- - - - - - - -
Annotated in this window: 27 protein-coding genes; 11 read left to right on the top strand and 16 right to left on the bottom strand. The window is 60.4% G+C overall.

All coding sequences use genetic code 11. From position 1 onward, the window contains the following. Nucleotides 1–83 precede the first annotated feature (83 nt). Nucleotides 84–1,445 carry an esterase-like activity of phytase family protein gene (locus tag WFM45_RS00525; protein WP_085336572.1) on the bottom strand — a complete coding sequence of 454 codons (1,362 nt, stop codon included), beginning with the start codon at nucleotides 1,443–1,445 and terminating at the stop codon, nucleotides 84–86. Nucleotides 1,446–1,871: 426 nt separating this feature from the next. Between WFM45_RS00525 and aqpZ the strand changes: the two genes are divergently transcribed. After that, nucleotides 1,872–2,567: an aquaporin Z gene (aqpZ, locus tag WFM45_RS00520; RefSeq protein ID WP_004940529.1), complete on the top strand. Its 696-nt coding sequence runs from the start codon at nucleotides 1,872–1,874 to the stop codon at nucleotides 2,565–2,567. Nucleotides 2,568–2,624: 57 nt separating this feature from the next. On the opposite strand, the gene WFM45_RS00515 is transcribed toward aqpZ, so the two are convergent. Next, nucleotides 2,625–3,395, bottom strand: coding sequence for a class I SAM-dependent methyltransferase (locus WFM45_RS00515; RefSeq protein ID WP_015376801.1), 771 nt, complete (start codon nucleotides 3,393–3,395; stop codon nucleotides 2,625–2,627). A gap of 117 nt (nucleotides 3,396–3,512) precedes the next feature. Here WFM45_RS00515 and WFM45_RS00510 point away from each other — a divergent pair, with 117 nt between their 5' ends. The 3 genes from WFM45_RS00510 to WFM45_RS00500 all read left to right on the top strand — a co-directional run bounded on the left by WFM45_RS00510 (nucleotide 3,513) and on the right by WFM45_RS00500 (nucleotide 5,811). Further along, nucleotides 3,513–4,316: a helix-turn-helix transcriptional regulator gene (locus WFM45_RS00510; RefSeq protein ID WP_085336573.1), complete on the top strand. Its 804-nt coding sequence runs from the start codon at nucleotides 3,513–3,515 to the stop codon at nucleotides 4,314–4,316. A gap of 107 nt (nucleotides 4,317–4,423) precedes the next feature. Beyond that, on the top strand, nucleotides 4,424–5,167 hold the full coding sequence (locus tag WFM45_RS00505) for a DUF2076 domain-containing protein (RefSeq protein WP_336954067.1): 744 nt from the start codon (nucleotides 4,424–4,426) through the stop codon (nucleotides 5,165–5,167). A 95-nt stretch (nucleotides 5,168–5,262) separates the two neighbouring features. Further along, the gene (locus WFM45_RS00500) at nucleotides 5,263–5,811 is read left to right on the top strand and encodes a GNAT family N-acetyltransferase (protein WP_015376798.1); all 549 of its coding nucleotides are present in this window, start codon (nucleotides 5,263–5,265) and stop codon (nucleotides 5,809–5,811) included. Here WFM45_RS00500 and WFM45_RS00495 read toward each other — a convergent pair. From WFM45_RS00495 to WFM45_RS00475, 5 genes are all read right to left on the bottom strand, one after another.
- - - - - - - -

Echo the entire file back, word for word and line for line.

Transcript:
Annotated in this window: 27 protein-coding genes; 11 read left to right on the top strand and 16 right to left on the bottom strand. The window is 60.4% G+C overall.

All coding sequences use genetic code 11. From position 1 onward, the window contains the following. Nucleotides 1–83 precede the first annotated feature (83 nt). Nucleotides 84–1,445 carry an esterase-like activity of phytase family protein gene (locus tag WFM45_RS00525; protein WP_085336572.1) on the bottom strand — a complete coding sequence of 454 codons (1,362 nt, stop codon included), beginning with the start codon at nucleotides 1,443–1,445 and terminating at the stop codon, nucleotides 84–86. Nucleotides 1,446–1,871: 426 nt separating this feature from the next. Between WFM45_RS00525 and aqpZ the strand changes: the two genes are divergently transcribed. After that, nucleotides 1,872–2,567: an aquaporin Z gene (aqpZ, locus tag WFM45_RS00520; RefSeq protein ID WP_004940529.1), complete on the top strand. Its 696-nt coding sequence runs from the start codon at nucleotides 1,872–1,874 to the stop codon at nucleotides 2,565–2,567. Nucleotides 2,568–2,624: 57 nt separating this feature from the next. On the opposite strand, the gene WFM45_RS00515 is transcribed toward aqpZ, so the two are convergent. Next, nucleotides 2,625–3,395, bottom strand: coding sequence for a class I SAM-dependent methyltransferase (locus WFM45_RS00515; RefSeq protein ID WP_015376801.1), 771 nt, complete (start codon nucleotides 3,393–3,395; stop codon nucleotides 2,625–2,627). A gap of 117 nt (nucleotides 3,396–3,512) precedes the next feature. Here WFM45_RS00515 and WFM45_RS00510 point away from each other — a divergent pair, with 117 nt between their 5' ends. The 3 genes from WFM45_RS00510 to WFM45_RS00500 all read left to right on the top strand — a co-directional run bounded on the left by WFM45_RS00510 (nucleotide 3,513) and on the right by WFM45_RS00500 (nucleotide 5,811). Further along, nucleotides 3,513–4,316: a helix-turn-helix transcriptional regulator gene (locus WFM45_RS00510; RefSeq protein ID WP_085336573.1), complete on the top strand. Its 804-nt coding sequence runs from the start codon at nucleotides 3,513–3,515 to the stop codon at nucleotides 4,314–4,316. A gap of 107 nt (nucleotides 4,317–4,423) precedes the next feature. Beyond that, on the top strand, nucleotides 4,424–5,167 hold the full coding sequence (locus tag WFM45_RS00505) for a DUF2076 domain-containing protein (RefSeq protein WP_336954067.1): 744 nt from the start codon (nucleotides 4,424–4,426) through the stop codon (nucleotides 5,165–5,167). A 95-nt stretch (nucleotides 5,168–5,262) separates the two neighbouring features. Further along, the gene (locus WFM45_RS00500) at nucleotides 5,263–5,811 is read left to right on the top strand and encodes a GNAT family N-acetyltransferase (protein WP_015376798.1); all 549 of its coding nucleotides are present in this window, start codon (nucleotides 5,263–5,265) and stop codon (nucleotides 5,809–5,811) included. Here WFM45_RS00500 and WFM45_RS00495 read toward each other — a convergent pair. From WFM45_RS00495 to WFM45_RS00475, 5 genes are all read right to left on the bottom strand, one after another.